If you are hospitalized, nurses will typically give you the medicine your doctor has prescribed. But if the medicine the nurse brings to you doesn’t seem right, it might be that an error has happened. You may be hesitant to speak up about the potential problem. You may believe your doctor and nurse know more about medicine than you do. But in some cases, your instincts may be right, as in the example that follows.
When a hospitalized patient with diabetes suggested that 85 units of insulin was too much, the nurse rechecked the doctor’s orders and the patient’s medicine record. Both showed that 85 units had been prescribed. The patient still felt the dose was wrong, so the nurse called the doctor. It turned out, the patient was correct. When the patient was first admitted to the hospital, the doctor had looked up the patient’s insulin dose in her medical record from a previous hospital admission. He had then prescribed the same dose in the medical record: 85 units. But the record in the doctor’s office showed that the patient’s insulin dose had been lowered since the last time she was in the hospital.
In this case, the patient’s expressed concerns led to the discovery of the error. But if a patient speaks up about a concern, and an error is not found right away, he or she should persist if something still feels wrong. A tragic example follows in which a patient’s concerns about her medicine were not fully checked.
The patient told her nurses and doctors that she felt something was wrong after 2 days of treatment with cyclophosphamide, a powerful medicine used to treat cancer. This was not the first time the patient had received this medicine to treat her cancer; but this time the medicine seemed very different. The nurses and doctors had initially checked the medicine and reassured her that it was correct. But, the patient actually received a large overdose. She was supposed to receive 1 gram of the medicine each day for 4 days. Instead, she received 4 grams of the medicine for 4 days. The doctors and nurses had misunderstood the formula used to determine the dose. Sadly, the patient died as a result of the error.
Fatal mistakes with medicine are rare. But one of the sad truths of deadly medication errors is that, in many cases, the patient or family member felt something was wrong but failed to speak up or was convinced by others that there was no problem. Ask questions, especially if there are clues that a mistake may have been made. Don’t be satisfied if an answer doesn’t make sense or resolve your concerns. Ask for more information, and insist that your concerns be investigated. If you have a feeling that something is wrong, you may be right!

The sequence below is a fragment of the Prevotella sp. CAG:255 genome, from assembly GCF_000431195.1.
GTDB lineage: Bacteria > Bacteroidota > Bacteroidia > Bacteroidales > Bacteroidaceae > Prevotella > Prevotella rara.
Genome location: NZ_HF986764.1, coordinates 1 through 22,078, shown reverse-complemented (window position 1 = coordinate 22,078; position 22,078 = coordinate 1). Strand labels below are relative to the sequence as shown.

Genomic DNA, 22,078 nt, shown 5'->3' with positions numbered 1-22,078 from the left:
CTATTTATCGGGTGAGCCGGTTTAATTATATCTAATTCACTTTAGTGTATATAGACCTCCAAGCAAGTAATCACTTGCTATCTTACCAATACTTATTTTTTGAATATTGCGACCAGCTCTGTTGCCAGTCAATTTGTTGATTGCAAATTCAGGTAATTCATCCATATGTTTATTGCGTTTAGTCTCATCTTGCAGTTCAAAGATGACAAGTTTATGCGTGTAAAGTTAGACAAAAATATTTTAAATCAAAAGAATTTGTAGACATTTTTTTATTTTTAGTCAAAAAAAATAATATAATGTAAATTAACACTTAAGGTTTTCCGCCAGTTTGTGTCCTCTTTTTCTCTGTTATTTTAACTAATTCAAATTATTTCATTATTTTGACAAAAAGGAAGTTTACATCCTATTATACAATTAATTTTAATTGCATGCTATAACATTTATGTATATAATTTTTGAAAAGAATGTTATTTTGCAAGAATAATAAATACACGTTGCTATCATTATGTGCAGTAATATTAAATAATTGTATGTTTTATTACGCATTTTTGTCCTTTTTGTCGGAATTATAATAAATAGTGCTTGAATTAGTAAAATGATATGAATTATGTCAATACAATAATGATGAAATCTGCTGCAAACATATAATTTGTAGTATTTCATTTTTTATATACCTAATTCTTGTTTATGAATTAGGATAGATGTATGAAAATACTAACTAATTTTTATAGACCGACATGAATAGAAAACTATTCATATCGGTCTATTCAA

See Check it out! to the right for information about a Speak Up campaign that encourages consumers to ask questions, and to ask again if you don’t understand the answers.
The Joint Commission (TJC) and Centers for Medicare and Medicaid Services have initiated a Speak Up campaign (www.jointcommission.org/GeneralPublic/Speak+Up/) to encourage consumers to become informed in their healthcare by doing the following:
- Speak up if you have questions or concerns, and if you don’t understand, ask again. It’s your body and you have a right to know.
- Pay attention to the care you are receiving. Make sure you’re getting the right treatment and medication by the right healthcare professionals. Don’t assume anything.
- Educate yourself about your diagnosis, the medical tests you are undergoing, and your treatment plan.
- Ask a trusted family member or friend to be your advocate.
- Know what medications you take and why you take them. Medication errors are the most common healthcare errors.
- Use a hospital, clinic, surgery center, or other type of healthcare organization that undergoes rigorous evaluation against established quality and safety standards, like those provided by TJC.
- Participate in all decisions about your treatment. You are the center of your healthcare team.